Piedmont-flagBagna caôda.From Piemonte. The rough translation of title is “hot bath” , which in my opinion is always preferable to a cold one :-) This dish is well known outside of Italy, but as is often the case it often is very different from the original. It is basically a warm anchovy and garlic dip for raw vegetables. These are two of my favourite things, so it’s one of my favourite antipasti. A lot of versions include milk or cream, but these are not found in the original Piemonte version

Bagna caoda ingredients

Bagna caoda ingredients

  • About 6 anchovy fillets per person. Salted are best, but tinned in oil will do. Soak them in a little white wine.
  • Garlic (from 2 or 3 cloves per person up to a whole head)
  • Olive oil, the best you can find, about 1/2 a wine glass per person. Only olive oil will do.
  • About 20 g of unsalted butter per person.
  • 1 egg per person(optional)

To serve, dip vegetables into the mixture. The recipe I have is very prescriptive and says you can only use vegetables that are in season and grow in Piedmont. I think this is going a bit far though. Some suggestions on what to serve with the Bagna Cauda (raw unless otherwise stated):-

  • Fresh bread
  • potatoes cooked in their skins and then peeled
  • Peppers roasted and peeled or raw
  • Onions boiled or baked
  • Sliced apples
  • Savoy cabbage
  • Jerusalem artichokes (raw or cooked))
  • Fennel
  • Cauliflower (raw or cooked)
  • Endive
  • Celery
  • Courgettes
  • Small globe artichoke
  • Cardoons
  • Cucumber
  • Radicchio
  • Asparagus
  • Carrot sticks
  • Cherry tomatoes
  • Spring onions
  • Small whole mushrooms
Bagna caoda vegetables

Bagna caoda vegetables

Slice the garlic very thinly and soak it in cold water for a couple of hours. Some recipes call for it to be boiled in milk, but I think this is unnecessary.

Add all the ingredients to an earthenware pot along with a small ladle of oil and cook very slowly for about half an hour. Don’t let the garlic brown. Stir it constantly with a wooden spoon. When the anchovies and garlic have dissolved into the sauce, add the rest of the oil.

Bring the pot to the table and keep it warm with some kind heat source.  You can buy special pots for this purpose, but fondue sets work well. Serve it with your selection of vegetables.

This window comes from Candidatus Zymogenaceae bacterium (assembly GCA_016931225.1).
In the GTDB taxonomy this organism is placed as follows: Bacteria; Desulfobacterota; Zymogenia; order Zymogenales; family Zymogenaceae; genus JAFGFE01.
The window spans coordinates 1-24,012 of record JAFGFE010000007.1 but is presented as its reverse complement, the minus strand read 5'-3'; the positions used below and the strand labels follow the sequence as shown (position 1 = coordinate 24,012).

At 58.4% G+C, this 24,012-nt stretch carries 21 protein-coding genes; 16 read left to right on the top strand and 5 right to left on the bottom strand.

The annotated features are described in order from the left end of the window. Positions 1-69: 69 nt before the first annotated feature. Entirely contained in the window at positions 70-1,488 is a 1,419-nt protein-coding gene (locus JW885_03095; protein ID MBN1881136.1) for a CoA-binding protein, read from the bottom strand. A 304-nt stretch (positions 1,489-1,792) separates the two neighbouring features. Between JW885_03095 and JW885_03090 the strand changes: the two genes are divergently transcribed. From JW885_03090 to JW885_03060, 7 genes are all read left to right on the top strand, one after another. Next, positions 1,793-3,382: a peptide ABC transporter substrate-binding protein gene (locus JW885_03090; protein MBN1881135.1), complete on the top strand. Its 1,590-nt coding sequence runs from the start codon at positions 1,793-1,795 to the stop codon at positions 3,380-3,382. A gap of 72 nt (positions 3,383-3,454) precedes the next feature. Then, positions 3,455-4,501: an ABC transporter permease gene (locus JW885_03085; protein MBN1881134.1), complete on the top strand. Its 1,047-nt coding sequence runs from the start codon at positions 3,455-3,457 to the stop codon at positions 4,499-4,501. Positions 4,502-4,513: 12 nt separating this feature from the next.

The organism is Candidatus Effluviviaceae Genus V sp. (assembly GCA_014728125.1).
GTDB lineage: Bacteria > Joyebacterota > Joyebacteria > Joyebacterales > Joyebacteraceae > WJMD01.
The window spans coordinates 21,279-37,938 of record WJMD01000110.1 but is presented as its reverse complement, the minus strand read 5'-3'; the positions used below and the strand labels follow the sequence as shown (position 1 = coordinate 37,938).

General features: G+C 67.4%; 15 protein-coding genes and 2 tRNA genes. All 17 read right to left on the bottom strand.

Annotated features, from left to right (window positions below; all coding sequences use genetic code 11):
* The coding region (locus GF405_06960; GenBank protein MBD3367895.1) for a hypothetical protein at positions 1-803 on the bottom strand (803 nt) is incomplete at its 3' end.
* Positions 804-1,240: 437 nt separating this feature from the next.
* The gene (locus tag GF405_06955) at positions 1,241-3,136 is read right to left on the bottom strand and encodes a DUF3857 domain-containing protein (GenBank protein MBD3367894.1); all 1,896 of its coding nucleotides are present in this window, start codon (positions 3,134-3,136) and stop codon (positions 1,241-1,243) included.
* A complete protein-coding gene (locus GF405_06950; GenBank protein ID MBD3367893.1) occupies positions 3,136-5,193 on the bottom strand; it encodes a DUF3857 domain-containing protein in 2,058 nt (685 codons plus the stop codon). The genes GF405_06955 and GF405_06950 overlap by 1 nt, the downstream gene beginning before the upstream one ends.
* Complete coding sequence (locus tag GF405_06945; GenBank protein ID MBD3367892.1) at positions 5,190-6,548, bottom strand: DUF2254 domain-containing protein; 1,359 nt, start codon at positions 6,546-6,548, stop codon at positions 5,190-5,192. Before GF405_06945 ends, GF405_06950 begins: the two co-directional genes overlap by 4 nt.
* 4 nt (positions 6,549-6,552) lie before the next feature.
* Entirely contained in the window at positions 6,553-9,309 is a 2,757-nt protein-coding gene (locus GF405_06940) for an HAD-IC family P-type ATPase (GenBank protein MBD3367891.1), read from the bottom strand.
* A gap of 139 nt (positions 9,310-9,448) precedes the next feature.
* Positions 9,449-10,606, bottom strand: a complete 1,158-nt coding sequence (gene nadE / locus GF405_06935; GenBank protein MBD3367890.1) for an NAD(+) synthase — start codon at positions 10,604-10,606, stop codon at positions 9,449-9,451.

When you have had your fill of vegetables you can add a beaten egg to what’s left in the pot.

Pasta with beans and mussels

Pasta with beans and mussels finished dish

Pasta with beans and mussels finished dish

Napoli crestPasta con fagioli e cozze.  From Naples. This is a variation on the classic Neapolitan dish of pasta and beans. The pasta is cooked in the sauce which makes it very tasty. Serves 4.

  • 700g mussels, cleaned
  • 1 clove of garlic
  • 50 ml white wine
  • 450g cooked cannellini beans (You can use canned if you like)
  • 200g chopped tomatoes
  • 200g short pasta such as ditali, gnochetti sardi etc
  • 100ml vegetable stock
  • 1 tbsp chopped parsley
  • Red chilli to taste, fresh or dried
Pasta with beans and mussels ingredients

Pasta with beans and mussels ingredients

Soften the garlic in a little olive oil. Add the mussels and the wine, cover and cook over a high heat until the mussels have opened. About 5 minutes

Pasta with beans and mussels opening the mussels

Pasta with beans and mussels opening the mussels

Remove the mussels from their shells and strain and reserve the cooking liquid.

Pasta with beans and mussels cooking the pasta

Pasta with beans and mussels cooking the pasta

Heat some olive oil in a pan and add the beans. Stir in the tomatoes, the reserved cooking liquid and the stock and bring to the boil. Add the pasta and cook until it is done (refer to the packet for cooking times).

Remove from the heat, stir in the mussels and sprinkle with the chopped parsley and chilli